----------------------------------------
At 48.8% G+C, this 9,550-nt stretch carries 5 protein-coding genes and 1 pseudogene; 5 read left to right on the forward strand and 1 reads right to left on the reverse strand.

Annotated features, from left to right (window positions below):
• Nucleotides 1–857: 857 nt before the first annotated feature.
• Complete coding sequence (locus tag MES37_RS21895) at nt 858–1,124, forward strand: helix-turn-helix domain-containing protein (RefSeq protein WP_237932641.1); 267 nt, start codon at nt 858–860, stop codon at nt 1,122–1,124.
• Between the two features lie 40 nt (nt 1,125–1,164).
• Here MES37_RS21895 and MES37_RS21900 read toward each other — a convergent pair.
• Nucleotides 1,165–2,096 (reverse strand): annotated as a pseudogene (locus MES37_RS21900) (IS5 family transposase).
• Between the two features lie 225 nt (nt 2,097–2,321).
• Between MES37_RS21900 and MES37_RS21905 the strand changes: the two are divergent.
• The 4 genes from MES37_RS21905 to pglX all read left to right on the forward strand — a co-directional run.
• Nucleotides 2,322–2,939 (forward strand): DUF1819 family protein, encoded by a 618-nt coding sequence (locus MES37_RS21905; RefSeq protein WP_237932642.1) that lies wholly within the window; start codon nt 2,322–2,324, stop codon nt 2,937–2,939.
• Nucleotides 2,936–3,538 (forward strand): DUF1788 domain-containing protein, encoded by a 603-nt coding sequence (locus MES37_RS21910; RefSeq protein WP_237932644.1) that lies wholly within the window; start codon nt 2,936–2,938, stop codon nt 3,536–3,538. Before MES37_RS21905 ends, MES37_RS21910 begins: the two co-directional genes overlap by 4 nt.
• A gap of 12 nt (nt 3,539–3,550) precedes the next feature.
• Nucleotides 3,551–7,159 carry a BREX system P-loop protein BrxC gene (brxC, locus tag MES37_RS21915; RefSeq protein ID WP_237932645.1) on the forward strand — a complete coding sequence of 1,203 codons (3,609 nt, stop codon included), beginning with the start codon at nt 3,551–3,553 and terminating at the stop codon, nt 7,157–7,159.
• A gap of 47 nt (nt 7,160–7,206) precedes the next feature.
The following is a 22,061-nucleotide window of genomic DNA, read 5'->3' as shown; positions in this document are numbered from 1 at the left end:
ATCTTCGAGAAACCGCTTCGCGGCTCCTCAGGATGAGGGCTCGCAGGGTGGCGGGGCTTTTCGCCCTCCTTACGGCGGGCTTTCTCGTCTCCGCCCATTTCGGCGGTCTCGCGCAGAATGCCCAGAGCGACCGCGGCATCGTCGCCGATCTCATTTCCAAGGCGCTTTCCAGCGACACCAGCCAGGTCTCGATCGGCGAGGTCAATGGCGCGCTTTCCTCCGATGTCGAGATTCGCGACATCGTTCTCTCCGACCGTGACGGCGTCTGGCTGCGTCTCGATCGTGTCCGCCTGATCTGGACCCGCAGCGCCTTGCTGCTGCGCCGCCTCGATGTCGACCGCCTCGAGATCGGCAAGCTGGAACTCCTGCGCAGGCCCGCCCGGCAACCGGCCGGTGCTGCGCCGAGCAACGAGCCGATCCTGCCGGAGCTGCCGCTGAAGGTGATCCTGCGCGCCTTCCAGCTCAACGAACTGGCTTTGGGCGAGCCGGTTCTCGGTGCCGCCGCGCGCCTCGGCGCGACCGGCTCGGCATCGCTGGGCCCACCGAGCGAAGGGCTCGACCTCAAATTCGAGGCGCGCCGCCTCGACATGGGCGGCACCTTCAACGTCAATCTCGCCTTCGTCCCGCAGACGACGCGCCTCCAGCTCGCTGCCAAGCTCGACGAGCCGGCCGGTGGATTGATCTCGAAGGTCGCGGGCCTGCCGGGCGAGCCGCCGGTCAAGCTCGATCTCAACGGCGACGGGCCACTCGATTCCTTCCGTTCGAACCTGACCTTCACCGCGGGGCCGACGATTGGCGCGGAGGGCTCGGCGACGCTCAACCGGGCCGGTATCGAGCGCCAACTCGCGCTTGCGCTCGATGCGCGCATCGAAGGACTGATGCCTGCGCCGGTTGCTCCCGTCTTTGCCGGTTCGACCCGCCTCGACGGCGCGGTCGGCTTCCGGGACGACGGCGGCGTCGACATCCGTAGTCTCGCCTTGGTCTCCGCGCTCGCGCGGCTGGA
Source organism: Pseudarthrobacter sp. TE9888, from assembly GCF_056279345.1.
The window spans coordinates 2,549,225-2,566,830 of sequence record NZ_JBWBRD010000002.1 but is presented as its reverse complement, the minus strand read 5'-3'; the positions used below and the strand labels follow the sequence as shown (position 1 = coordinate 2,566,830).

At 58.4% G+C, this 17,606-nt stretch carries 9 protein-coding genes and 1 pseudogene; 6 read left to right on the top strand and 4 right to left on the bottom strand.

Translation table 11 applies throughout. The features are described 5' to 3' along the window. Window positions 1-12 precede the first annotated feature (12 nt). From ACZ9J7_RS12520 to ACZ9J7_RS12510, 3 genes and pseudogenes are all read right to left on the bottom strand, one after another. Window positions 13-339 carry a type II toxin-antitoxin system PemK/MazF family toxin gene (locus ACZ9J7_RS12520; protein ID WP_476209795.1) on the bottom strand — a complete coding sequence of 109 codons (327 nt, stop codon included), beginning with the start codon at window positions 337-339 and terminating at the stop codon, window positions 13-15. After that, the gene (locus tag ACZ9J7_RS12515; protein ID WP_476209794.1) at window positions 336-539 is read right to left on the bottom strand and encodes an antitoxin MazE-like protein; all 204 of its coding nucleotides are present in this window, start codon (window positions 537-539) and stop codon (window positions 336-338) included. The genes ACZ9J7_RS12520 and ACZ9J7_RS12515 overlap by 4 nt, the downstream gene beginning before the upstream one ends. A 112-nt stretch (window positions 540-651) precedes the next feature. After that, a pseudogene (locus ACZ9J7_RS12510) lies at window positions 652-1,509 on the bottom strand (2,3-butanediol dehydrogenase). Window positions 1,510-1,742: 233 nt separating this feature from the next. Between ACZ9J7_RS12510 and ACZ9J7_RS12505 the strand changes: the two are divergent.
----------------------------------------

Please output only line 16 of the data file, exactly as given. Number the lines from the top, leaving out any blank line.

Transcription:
The following is a 22,061-nucleotide window of genomic DNA, read 5'->3' as shown; positions in this document are numbered from 1 at the left end: